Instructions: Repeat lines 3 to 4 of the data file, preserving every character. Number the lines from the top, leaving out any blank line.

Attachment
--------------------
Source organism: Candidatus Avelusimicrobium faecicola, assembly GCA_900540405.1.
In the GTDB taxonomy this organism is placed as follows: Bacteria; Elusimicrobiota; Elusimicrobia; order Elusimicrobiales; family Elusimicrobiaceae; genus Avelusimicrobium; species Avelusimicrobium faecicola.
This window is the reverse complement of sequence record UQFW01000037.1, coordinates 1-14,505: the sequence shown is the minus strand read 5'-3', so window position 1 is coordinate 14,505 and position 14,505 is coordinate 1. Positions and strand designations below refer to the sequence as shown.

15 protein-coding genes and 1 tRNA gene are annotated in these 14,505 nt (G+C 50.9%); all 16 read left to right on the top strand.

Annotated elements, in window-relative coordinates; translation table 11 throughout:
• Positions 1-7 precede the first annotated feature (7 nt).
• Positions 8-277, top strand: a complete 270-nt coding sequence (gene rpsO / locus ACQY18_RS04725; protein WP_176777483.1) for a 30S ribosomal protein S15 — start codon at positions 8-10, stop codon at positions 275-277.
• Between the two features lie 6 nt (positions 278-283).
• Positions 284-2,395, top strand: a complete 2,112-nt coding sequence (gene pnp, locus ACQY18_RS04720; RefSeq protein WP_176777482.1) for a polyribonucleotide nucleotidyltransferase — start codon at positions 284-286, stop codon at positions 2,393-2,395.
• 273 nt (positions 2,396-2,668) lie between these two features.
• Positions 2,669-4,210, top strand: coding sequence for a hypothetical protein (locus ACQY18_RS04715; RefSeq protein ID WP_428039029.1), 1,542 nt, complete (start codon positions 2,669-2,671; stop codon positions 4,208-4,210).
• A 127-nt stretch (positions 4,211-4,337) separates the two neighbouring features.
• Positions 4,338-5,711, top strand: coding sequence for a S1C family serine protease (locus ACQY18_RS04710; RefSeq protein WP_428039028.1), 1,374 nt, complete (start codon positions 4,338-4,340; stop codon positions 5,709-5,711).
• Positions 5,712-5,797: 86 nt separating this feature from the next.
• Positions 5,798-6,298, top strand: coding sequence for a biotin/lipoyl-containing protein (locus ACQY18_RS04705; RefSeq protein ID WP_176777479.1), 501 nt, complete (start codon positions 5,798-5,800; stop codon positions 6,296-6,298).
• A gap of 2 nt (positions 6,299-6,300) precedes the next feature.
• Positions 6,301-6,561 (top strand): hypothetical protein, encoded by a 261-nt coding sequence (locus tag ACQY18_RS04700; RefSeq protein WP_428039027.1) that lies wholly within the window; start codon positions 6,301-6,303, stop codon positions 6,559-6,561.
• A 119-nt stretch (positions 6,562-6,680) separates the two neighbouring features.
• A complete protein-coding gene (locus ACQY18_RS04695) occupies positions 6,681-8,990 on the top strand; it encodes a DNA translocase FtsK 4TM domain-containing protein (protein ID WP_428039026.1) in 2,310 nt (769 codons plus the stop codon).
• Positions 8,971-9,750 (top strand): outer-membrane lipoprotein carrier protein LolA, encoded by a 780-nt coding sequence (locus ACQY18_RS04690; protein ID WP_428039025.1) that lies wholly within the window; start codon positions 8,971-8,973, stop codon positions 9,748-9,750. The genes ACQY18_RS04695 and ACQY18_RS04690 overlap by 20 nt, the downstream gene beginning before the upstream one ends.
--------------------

This window is the reverse complement of sequence record UQFW01000037.1, coordinates 1-14,505: the sequence shown is the minus strand read 5'-3', so window position 1 is coordinate 14,505 and position 14,505 is coordinate 1. Positions and strand designations below refer to the sequence as shown.

15 protein-coding genes and 1 tRNA gene are annotated in these 14,505 nt (G+C 50.9%); all 16 read left to right on the top strand.